Paul is nailing this point down, that because of the love of God, a love that is shown to us through Jesus’s death on the cross, we as believers cannot be separated from that love.
As Paul has made clear, nothing we can do will separate us from the amazing, infinite love of Jesus, including our own failures. The competing Jewish “authorities” are trying to use the threat of rejection (condemnation) to pressure the Roman believers to follow them. Paul argues “You don’t need their affection – if you understand the affection Jesus has for you, their love pales to nothing.” That would mean the Roman believers would experience the suffering of rejection by the competing Jewish “authorities,” and rejection is painful to experience.
Even if we make choices following the flesh, which reap the consequences of death (disconnection, despair), condemnation (we bring on ourselves), and slavery/addiction, Jesus is for us. But Paul does not want us to endure self-inflicted suffering. We have been given resurrection power to walk in the newness of life daily, which continues to deliver us from the power of sin when we choose to walk according to the Spirit.
There is however a suffering of a completely different sort we will endure if we walk in righteousness and follow the path of obedience Jesus staked out for us. We will suffer rejection from the world. Or, as in this case, rejection from religious leaders who have embraced false teaching. This is to be expected, Paul says, and Paul uses a quote from Psalms to prove that it has always been this way for the people of God.
In verse 36 Paul refers to Psalm 44:22, which is about the affliction that God’s people were facing at that time: “For Your sake we are being put to death all day long;
We were considered as sheep to be slaughtered.” Chapter 44 of Psalms talks about all sorts of suffering that God’s people went through, including being sold into slavery—and even death. Paul is bringing up this passage to remind believers of the affliction and pain that they will face if they walk in obedience, but in all these things we overwhelmingly conquer through Him who loved us, we are conquerors through Jesus because no affliction or tribulation can separate us from God’s love. God wants to give us “all things” including the reward of the inheritance of Jesus, if we suffer rejection from the world, as He suffered (Romans 8:17b).
Paul runs through an extensive list of all sorts of extremes that are unable to separate us from the love of God: neither death, nor life, nor angels, nor principalities, nor things present, nor things to come, nor powers, nor height, nor depth, nor any other created thing, will be able to separate us from the love of God, which is in Christ Jesus our Lord. The list ends with the all-inclusive nor any created thing. His point is that, no matter what you put on the list, it is not powerful enough to separate believers (those who have placed their faith in Jesus and His sacrifice) from the love of God. There is absolutely nothing we can do to cause God to reject us.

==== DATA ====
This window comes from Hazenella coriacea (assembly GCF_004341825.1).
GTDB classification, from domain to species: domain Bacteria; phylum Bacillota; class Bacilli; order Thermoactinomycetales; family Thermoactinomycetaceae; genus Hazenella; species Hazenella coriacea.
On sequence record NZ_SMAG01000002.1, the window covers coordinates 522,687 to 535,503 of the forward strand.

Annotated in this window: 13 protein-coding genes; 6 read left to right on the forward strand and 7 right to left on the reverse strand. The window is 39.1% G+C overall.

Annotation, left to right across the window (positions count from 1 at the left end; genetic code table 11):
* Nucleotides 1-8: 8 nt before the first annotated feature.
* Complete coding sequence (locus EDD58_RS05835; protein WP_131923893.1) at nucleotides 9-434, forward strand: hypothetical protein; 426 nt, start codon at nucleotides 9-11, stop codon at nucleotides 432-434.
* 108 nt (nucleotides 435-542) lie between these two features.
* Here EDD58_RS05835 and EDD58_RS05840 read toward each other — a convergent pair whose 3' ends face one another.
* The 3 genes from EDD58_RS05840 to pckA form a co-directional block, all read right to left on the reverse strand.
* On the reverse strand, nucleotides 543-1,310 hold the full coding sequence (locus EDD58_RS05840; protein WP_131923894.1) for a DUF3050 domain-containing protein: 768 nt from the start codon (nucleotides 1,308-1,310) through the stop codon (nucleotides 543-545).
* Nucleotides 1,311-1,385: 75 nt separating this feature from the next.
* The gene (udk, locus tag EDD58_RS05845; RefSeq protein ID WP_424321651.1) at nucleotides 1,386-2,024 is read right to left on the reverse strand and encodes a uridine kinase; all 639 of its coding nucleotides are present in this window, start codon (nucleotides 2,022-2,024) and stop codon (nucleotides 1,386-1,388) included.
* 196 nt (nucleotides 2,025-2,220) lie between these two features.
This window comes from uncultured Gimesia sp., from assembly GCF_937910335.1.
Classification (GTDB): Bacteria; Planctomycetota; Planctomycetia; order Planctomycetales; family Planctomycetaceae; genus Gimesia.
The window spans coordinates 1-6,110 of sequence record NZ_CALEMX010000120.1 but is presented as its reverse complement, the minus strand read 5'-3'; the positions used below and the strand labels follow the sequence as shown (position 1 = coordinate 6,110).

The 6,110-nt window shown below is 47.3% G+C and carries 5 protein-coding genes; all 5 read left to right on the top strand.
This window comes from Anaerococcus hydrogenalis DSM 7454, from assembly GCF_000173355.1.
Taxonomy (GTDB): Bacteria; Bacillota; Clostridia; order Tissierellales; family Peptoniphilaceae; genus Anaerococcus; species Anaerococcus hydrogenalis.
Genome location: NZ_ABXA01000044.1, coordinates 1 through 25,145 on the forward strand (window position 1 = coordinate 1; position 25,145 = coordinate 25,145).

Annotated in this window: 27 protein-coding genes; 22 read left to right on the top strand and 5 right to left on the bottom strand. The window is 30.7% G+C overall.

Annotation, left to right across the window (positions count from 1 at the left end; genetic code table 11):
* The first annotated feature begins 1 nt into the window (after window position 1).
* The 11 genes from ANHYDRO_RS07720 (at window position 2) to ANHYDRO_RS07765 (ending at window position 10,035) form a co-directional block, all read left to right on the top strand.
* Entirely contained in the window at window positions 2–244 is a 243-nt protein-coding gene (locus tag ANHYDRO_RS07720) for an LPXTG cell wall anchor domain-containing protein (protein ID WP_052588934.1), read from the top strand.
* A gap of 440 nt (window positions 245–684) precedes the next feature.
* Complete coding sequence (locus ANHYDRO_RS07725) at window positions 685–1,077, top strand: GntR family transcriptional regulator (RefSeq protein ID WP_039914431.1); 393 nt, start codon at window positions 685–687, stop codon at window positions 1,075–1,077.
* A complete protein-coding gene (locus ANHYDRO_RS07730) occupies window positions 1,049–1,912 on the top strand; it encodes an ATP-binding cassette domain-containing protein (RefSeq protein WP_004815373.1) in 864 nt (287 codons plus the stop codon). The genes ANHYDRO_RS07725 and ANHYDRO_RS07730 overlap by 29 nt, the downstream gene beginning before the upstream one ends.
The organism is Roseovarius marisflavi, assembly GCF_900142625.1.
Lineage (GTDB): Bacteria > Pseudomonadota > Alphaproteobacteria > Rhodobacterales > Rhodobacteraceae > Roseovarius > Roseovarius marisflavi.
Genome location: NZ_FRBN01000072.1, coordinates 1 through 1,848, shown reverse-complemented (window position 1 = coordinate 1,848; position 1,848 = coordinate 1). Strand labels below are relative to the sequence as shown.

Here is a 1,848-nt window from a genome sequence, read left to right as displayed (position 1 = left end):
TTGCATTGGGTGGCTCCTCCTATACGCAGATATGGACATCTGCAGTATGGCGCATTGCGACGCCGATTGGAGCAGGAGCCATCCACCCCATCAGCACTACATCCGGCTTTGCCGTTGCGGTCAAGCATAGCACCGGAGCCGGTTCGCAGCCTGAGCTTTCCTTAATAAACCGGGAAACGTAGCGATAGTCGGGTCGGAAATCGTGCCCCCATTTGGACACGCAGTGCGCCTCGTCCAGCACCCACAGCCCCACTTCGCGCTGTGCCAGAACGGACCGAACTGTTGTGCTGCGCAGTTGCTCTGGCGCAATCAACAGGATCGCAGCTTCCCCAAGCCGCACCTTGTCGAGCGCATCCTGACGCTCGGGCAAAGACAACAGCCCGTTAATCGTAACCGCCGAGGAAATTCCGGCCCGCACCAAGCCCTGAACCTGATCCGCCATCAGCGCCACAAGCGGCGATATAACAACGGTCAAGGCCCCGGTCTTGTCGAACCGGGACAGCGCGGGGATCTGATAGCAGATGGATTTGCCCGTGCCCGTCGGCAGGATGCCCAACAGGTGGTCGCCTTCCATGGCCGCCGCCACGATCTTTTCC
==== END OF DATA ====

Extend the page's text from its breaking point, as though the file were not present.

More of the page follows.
Paul ends chapter 8 in the same way that he began it, by stating clearly that there is no condemnation for believers before God. That nothing, not the law, not the Jewish “authorities” who made slanderous claims against Paul (Romans 3:8), not death, not our sinful actions, nothing can separate us from God and His infinite love for us.
Chapters 1-7 have been building up to this point. Paul was proving why the slanderous claims from the Jewish “authorities” (3:8) are dead wrong; they claimed Paul was saying that if God’s grace increases when we sin then we should sin more so we can increase God’s grace. This is profoundly incorrect. These “authorities” were arguing that believers are still under the law, and obedience to the law was necessary to attain righteousness. In Chapter 8, Paul tells his audience that the condemnation of the law (which he laid out in Chapter 7) is no longer applicable for believers because of their faith in Jesus and the power of the Spirit. Chapter 8, from beginning to end, makes it clear that believers are now empowered to walk in the life-giving Spirit and not under condemnation from anything whatsoever. We, believers, cannot be separated from the love of God by anything, ever.
With respect to the objections raised by the competing Jewish “authorities,” Paul has now comprehensively demonstrated the theme verse of 1:16-17, that the power of salvation creates righteousness in the presence of God by faith, when we first believe, and in the experience of our daily lives when we walk in faith by the power of the Spirit. So, righteousness does indeed come by faith, from first to last.
36 Just as it is written,
“For Your sake we are being put to death all day long;
We were considered as sheep to be slaughtered.”
37 But in all these things we overwhelmingly conquer through Him who loved us. 38 For I am convinced that neither death, nor life, nor angels, nor principalities, nor things present, nor things to come, nor powers, 39 nor height, nor depth, nor any other created thing, will be able to separate us from the love of God, which is in Christ Jesus our Lord.
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